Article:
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Green Bay City Council passes Shipyard, Green Bay Packaging proposals

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GREEN BAY (WLUK) -- Tuesday was a busy night for Green Bay City Council, passing major city project proposals.

Green Bay Packaging

The Council unanimously approved an incentive package for Green Bay Packaging's new paper mill. Last week the company announced its plan to invest more than $500 million into a new state-of-the-art mill.

The city will be providing $23 million in assistance. The incentive means Green Bay Packaging will get back 90 percent of the taxes it pays on the new assessed value it creates with the new mill.

Also, the city will be providing some land it owns near the mill.

The Brown County Board of Supervisors is scheduled to vote Wednesday night on $5.3 million in infrastructure improvements for the project. The state is planning to provide $60 million in tax credits.

Green Bay Packaging Executive Vice President Bryan Hollenbach told the council the assistance helps keep the company and its 1.100 Brown County employees in the area.

"If we're going to do this, we're going to do it right because we want it to be an asset. The last mill lasted 70 years. I don't know if this one will last 70 years, but we want it to last 50. We want it to be a lasting foundation for, frankly, the city of Green Bay," Hollenbach said.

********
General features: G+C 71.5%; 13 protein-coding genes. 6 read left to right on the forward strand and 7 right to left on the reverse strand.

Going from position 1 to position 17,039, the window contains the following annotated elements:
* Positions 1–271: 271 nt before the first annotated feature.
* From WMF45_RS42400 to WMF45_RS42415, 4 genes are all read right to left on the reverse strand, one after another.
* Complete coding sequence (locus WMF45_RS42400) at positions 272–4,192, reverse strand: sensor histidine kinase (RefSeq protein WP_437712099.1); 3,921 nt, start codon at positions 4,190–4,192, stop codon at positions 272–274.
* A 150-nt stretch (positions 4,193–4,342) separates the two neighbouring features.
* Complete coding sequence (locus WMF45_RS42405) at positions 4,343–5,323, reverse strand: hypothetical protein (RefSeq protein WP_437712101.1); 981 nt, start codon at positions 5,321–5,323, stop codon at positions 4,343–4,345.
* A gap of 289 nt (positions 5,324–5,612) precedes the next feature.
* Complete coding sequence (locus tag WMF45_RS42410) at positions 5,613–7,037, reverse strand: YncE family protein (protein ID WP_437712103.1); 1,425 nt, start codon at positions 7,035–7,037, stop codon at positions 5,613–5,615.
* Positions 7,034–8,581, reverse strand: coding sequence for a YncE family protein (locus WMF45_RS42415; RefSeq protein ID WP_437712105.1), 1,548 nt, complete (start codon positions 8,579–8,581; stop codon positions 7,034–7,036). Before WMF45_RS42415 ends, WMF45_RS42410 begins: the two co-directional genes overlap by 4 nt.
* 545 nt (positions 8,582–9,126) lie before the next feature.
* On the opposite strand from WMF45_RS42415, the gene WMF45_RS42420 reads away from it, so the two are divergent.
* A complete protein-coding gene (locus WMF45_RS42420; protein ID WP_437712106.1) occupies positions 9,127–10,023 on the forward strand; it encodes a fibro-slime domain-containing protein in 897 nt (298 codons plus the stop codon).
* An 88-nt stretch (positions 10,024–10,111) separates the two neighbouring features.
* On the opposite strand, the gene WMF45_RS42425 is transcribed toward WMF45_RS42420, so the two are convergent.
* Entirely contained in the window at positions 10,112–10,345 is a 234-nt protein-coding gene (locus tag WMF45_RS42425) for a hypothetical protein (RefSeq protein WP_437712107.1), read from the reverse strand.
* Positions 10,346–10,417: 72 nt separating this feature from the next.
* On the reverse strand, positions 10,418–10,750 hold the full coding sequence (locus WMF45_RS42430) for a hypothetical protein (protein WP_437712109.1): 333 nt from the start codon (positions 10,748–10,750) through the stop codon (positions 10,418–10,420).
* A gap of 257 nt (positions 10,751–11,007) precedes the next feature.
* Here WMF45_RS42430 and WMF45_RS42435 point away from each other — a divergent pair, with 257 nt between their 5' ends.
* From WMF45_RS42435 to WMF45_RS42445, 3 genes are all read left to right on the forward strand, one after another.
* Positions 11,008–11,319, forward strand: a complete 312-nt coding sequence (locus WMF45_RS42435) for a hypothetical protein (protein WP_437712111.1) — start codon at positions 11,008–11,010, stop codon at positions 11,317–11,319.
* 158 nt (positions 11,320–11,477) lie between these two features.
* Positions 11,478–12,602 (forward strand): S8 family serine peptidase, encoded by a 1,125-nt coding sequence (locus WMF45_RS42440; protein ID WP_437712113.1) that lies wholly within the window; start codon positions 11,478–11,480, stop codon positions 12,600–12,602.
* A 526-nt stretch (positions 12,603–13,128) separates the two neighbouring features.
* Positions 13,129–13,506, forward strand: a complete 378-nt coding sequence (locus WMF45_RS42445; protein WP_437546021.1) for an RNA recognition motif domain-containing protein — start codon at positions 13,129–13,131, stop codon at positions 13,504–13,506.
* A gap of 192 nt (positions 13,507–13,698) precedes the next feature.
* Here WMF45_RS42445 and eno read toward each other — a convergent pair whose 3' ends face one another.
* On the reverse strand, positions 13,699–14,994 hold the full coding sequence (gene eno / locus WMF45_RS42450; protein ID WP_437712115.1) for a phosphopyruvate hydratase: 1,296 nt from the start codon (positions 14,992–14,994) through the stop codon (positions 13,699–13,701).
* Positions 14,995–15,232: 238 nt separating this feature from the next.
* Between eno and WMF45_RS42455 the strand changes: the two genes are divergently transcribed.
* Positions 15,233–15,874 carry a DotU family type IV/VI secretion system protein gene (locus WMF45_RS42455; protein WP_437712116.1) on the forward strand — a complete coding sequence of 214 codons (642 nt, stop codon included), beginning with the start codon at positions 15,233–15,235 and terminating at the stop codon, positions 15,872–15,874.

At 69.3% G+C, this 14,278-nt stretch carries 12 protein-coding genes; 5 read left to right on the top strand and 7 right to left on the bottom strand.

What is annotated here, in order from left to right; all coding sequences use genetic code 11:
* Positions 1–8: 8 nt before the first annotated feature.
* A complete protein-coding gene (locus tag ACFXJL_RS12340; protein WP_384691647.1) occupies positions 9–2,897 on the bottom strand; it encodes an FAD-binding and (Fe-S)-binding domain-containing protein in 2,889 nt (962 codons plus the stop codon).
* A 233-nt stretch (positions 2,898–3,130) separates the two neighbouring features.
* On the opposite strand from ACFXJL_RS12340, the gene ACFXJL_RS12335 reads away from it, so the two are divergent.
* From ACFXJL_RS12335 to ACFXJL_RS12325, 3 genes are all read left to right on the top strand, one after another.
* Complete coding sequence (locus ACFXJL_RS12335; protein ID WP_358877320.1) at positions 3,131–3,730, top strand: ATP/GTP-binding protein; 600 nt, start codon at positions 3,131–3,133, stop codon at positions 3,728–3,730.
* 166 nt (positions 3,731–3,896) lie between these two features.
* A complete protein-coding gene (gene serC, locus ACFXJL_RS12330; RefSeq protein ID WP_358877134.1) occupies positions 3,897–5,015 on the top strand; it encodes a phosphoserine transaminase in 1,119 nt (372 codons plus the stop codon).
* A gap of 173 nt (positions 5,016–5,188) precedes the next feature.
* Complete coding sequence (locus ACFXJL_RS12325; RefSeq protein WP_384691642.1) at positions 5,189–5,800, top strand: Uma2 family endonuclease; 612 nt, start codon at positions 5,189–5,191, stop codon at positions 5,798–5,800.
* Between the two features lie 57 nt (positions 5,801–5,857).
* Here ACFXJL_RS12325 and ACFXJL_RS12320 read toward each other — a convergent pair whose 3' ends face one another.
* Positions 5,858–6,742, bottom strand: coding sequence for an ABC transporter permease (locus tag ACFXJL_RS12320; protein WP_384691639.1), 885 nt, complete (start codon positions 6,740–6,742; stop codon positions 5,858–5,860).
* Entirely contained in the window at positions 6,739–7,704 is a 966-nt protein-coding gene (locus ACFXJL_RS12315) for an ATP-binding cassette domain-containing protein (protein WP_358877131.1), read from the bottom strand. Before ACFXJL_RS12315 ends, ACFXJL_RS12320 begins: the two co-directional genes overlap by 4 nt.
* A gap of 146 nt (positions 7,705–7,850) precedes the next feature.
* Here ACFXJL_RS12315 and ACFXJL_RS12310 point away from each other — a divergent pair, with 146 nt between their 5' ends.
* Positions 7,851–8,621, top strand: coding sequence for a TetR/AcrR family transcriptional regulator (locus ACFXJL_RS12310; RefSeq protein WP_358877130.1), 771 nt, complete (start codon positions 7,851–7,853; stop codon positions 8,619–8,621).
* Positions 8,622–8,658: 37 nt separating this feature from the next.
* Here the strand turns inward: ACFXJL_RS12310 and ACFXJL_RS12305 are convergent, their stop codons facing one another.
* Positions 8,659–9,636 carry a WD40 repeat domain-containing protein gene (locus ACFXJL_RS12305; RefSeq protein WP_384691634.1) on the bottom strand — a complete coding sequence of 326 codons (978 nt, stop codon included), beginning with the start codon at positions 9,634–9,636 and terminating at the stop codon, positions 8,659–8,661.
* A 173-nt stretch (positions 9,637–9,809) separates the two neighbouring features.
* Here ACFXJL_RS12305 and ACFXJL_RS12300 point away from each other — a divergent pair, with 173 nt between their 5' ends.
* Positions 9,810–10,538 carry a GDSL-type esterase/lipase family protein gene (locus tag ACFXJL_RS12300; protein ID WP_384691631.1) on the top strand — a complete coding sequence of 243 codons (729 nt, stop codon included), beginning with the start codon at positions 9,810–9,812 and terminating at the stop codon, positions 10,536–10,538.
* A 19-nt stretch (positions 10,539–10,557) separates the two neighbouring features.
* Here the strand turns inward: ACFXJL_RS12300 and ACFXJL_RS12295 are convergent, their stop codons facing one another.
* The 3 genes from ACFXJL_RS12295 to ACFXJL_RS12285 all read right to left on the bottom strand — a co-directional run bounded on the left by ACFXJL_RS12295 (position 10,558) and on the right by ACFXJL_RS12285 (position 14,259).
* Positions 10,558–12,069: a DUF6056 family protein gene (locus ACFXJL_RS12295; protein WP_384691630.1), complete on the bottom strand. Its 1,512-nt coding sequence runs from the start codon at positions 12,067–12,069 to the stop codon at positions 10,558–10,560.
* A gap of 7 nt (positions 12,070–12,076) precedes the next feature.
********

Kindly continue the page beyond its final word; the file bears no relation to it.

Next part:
The Shipyard Project

However, when it came time to talk about the city's new Shipyard proposal, there was some debate among the council members.

The disagreement was on the risk the city is taking in building the public part of the Shipyard in order to attract private development to the area.

One week ago is also when we first saw the new renderings for the proposed Shipyard District on the western edge of the Fox River.

The $10 million proposal includes a turf field and an array of converted shipping containers for food and retail shops. There would also be an urban beach, children's playground, boat slips, and a kayak launch.

City officials say $30 million in private development is needed to keep this project off the city tax levy. That's because tax revenue from new development in the area would pay off what the city bonds for the project.

Four council members wanted instead to secure the private development, before moving forward with the city's part.

The other eight council members said the city's investment is needed to attract the new private development.

"I'm not against the project in its entirety, I just think we need to talk about adding development to offset the risk of borrowing money to make this project work," said Alderman Jesse Brunette.

Alderman Brian Johnson argues the time for waiting is over.

"For the last 30 to 40 years when the city has owned this property, we've been waiting for $30 million of development to come in and it hasn't," said Johnson. "I think it's time for us to try something new."

City officials have say they hope to break ground on the Shipyard this year. They' also say they believe a private developer will invest in the area before the end of the year.

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